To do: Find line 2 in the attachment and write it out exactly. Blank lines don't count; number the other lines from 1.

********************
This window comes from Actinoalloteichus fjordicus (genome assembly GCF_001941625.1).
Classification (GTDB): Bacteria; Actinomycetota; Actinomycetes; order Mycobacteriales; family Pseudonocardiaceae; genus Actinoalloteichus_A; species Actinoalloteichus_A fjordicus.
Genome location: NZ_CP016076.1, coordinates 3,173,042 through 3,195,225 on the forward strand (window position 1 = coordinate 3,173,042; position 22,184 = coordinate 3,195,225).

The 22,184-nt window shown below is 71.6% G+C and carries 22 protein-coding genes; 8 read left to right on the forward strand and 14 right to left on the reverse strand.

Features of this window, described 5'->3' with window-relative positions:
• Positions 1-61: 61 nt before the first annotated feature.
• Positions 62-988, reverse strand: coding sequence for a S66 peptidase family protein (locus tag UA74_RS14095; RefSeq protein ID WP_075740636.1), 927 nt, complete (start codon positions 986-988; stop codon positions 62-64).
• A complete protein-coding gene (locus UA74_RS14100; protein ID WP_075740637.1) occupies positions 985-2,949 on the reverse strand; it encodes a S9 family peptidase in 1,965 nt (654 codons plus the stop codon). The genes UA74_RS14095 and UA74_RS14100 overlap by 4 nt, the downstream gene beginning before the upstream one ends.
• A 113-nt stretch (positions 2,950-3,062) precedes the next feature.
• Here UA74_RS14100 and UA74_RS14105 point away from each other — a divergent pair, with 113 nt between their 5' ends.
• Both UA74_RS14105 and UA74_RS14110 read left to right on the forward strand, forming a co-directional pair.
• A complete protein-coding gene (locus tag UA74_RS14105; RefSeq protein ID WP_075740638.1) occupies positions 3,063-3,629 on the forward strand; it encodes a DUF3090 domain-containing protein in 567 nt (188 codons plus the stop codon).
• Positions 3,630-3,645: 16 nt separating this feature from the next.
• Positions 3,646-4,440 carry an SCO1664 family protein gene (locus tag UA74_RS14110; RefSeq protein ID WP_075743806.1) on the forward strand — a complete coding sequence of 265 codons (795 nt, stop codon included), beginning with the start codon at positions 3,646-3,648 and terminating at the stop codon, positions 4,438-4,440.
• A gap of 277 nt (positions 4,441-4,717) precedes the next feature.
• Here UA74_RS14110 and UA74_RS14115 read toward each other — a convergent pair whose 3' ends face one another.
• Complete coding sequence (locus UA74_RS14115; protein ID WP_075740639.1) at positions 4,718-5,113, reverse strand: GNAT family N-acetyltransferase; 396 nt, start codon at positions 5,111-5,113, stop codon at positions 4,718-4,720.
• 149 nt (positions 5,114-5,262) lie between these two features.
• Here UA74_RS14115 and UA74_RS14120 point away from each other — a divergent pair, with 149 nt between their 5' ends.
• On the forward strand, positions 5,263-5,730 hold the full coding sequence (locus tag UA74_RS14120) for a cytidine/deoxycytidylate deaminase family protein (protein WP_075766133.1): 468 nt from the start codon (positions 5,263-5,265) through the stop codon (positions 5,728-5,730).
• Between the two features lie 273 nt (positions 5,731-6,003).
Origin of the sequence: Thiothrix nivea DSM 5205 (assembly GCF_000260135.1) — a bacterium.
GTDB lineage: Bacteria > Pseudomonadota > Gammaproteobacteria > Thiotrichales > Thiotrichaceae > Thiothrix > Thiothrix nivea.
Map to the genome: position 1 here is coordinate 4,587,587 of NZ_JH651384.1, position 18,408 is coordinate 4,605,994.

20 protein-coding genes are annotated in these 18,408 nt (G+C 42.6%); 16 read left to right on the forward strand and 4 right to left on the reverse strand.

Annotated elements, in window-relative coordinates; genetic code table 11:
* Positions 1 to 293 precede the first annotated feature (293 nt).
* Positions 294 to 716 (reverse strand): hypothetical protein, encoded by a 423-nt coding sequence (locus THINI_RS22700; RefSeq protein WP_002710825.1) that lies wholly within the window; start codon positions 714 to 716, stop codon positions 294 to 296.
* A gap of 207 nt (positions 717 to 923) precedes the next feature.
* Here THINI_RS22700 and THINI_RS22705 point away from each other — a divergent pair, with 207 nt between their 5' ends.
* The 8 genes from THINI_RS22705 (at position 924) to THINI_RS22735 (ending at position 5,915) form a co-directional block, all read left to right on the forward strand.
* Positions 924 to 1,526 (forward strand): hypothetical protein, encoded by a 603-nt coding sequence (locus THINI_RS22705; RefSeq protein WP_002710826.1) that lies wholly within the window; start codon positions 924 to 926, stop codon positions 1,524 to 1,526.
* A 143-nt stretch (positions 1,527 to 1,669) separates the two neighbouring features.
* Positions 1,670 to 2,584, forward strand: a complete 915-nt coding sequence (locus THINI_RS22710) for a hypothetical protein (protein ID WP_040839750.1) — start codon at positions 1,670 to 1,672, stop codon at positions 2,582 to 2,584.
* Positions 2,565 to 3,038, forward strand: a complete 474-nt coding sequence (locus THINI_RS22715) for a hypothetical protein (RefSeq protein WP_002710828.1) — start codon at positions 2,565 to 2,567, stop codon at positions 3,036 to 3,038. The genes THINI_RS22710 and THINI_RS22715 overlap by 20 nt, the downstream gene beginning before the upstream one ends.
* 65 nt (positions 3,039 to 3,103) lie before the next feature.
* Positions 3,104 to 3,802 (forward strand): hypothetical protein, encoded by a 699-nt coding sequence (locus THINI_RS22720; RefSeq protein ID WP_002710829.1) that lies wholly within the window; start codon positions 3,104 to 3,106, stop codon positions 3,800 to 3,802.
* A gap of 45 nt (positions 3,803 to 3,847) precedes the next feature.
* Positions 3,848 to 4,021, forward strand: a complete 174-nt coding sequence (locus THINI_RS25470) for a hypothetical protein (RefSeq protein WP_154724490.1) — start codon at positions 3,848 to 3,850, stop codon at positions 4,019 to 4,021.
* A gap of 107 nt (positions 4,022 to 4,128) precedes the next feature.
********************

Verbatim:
Classification (GTDB): Bacteria; Actinomycetota; Actinomycetes; order Mycobacteriales; family Pseudonocardiaceae; genus Actinoalloteichus_A; species Actinoalloteichus_A fjordicus.